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James Anderson (Freemason)

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Title: James Anderson (Freemason)  
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Subject: Freemasonry, Order of Mark Master Masons, Freemasons, A.J.E.F., Continental Freemasonry
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James Anderson (Freemason)

James Anderson (c. 1679/1680 – 1739) was a Scottish writer and minister born and educated in Aberdeen, Scotland. He was ordained a minister in the Church of Scotland in 1707 and moved to London, where he ministered to the Glass House Street congregation until 1710, to the Presbyterian church in Swallow Street until 1734, and at Lisle Street Chapel until his death. He is reported to have lost a large sum of money in the South Sea Company crash of 1720. Anderson is best known, however, for his association with Freemasonry.


He was the brother of George Oliver (1847).


Anderson's Constitutions, 1723

Anderson was a Freemason, the Master of a Masonic lodge, and a Grand Warden of the Grand Lodge of London and Westminster. He was commissioned in September 1721 by the Grand Lodge to write a history of the Free-Masons, and it was published in 1723 as The Constitutions of the Free-Masons. Anderson's name does not appear on the title page, but his authorship is declared in an appendix.


In 1732 appeared the work by which Anderson is chiefly remembered, Royal Genealogies; or, the Genealogical Tables of Emperors, Kings, and Princes, from Adam to these times. Professedly based on Genealogische Tabellen of Johann Hübner, it was largely supplemented by Anderson's industry. While the earlier sections of the work are of little historical value, the later are often of use in relation to the genealogies of continental dynasties and houses. The volume closes with a synopsis of the English peerage, and in the preface the author intimated his readiness, if adequately encouraged, "to delineate and dispose at full length the genealogies of all the peers and great gentry of the Britannic isles". Anderson's last work, which he was commissioned to undertake by the first Earl of Egmont and his son from materials furnished by them, bore the title, A Genealogical History of the House of Yvery, in its different branches of Yvery, Lovel, Perceval, and Gournay; but the first volume alone was completed when Anderson died on 25 May 1739, and a second volume, subsequently published, was due to another pen (see "To the Reader" in vol. ii). The work was soon withdrawn from circulation on account of some disparaging remarks in it on the condition of the English peerage and on the character of the Irish people. It was re-issued, however, without the offensive passages, in 1742 (see Notes and Queries, 1st series, iv.158, and Letters of Horace Walpole (1857), i.107 n., and ii.145). Much of the genealogical matter in the book has been pronounced to be mythical (Drummond's Histories of Noble British Families (1846), art. ‘Percival’). Another work of Anderson's, News from Elysium, or Dialogues of the Dead, between Leopold, Roman Emperor, and Louis XIV, King of France, was published shortly after his death in 1739.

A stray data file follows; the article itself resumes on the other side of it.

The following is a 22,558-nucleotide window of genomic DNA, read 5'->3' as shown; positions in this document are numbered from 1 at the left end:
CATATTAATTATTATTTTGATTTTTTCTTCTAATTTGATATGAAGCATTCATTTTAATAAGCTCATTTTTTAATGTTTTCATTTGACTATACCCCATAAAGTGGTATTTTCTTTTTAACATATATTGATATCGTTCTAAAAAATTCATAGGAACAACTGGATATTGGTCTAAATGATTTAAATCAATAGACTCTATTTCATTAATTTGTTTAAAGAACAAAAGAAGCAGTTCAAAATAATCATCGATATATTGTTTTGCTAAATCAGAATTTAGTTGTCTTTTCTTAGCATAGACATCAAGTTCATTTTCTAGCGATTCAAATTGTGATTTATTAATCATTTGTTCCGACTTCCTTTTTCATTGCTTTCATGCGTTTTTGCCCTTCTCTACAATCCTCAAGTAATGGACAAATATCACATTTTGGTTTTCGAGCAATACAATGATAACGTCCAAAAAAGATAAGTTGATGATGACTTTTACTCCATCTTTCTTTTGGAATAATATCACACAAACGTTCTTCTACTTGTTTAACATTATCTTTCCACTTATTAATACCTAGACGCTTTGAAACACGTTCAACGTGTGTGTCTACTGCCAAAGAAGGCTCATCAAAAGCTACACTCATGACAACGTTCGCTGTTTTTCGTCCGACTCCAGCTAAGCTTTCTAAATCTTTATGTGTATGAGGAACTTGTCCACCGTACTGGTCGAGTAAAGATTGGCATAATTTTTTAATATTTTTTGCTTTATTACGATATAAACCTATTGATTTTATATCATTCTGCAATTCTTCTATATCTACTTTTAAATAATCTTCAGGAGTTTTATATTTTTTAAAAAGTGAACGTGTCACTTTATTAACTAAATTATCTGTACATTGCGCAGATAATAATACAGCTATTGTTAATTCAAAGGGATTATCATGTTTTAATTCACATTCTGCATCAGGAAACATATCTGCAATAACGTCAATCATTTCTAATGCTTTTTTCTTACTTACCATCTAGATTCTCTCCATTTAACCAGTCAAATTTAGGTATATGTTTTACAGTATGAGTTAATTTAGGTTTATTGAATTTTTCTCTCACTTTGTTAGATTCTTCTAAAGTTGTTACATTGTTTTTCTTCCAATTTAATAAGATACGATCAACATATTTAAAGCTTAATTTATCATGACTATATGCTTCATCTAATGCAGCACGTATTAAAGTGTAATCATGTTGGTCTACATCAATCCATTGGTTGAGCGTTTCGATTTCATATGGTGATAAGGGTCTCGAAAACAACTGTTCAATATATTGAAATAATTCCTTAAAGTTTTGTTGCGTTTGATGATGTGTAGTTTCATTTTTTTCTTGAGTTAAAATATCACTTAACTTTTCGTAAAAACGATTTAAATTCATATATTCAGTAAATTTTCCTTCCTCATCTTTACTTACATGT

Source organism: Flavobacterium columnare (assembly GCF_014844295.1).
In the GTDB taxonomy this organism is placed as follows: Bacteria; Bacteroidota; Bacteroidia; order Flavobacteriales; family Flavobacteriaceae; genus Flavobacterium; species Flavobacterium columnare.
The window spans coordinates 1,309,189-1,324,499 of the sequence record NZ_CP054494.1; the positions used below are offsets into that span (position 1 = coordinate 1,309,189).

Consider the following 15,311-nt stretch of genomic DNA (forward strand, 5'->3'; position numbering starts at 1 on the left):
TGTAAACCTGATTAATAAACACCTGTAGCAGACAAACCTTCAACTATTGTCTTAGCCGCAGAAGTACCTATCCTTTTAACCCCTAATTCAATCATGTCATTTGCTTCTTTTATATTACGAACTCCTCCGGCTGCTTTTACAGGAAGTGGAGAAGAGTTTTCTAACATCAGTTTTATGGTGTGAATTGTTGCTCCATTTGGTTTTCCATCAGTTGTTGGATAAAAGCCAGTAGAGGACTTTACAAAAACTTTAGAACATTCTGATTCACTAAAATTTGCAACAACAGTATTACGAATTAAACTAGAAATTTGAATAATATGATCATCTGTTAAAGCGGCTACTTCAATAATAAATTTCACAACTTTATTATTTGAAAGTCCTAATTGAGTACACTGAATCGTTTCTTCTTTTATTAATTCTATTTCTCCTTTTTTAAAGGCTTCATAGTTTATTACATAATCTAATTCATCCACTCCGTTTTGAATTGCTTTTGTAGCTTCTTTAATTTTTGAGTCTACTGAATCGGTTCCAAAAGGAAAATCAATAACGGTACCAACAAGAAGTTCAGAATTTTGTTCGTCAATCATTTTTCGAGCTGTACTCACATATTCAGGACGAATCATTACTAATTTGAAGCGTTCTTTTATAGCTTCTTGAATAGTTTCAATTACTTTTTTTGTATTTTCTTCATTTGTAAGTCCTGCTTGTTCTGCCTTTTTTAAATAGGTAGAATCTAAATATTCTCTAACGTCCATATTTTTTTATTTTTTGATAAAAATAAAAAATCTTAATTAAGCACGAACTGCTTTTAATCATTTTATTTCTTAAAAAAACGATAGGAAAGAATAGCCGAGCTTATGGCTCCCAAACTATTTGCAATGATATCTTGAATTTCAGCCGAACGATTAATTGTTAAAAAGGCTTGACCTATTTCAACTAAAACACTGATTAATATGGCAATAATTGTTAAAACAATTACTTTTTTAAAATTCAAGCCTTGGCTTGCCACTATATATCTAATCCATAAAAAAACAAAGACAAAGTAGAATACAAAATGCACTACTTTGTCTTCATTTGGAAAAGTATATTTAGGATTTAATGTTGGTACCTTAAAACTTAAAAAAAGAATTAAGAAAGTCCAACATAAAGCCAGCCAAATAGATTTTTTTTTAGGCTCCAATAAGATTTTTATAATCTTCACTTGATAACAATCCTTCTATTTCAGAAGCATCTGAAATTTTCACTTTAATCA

The Constitutions was edited and reprinted by Benjamin Franklin in Philadelphia in 1734, becoming the first Masonic book printed in America. An electronic edition of that work is online.[2] A second London edition, much expanded, appeared in 1738. The work was translated into many languages, including Dutch (1736), German (1741), and French (1745).

His other published works include:

  • Royal Genealogies (1732)
  • A Defence of Masonry (1738?)
  • News from Elysium (1739)
  • A Genealogical History of the House of Yvery (1742)

See also


  1. ^ Chalmers'Biography (1812), vol. 2, p.174, in biography of Adam Anderson, James' brother
  2. ^ The Constitutions of the Free-Masons (1734). An Online Electronic Edit" by James Anderson A.M., Benjamin Franklin et al.""". 


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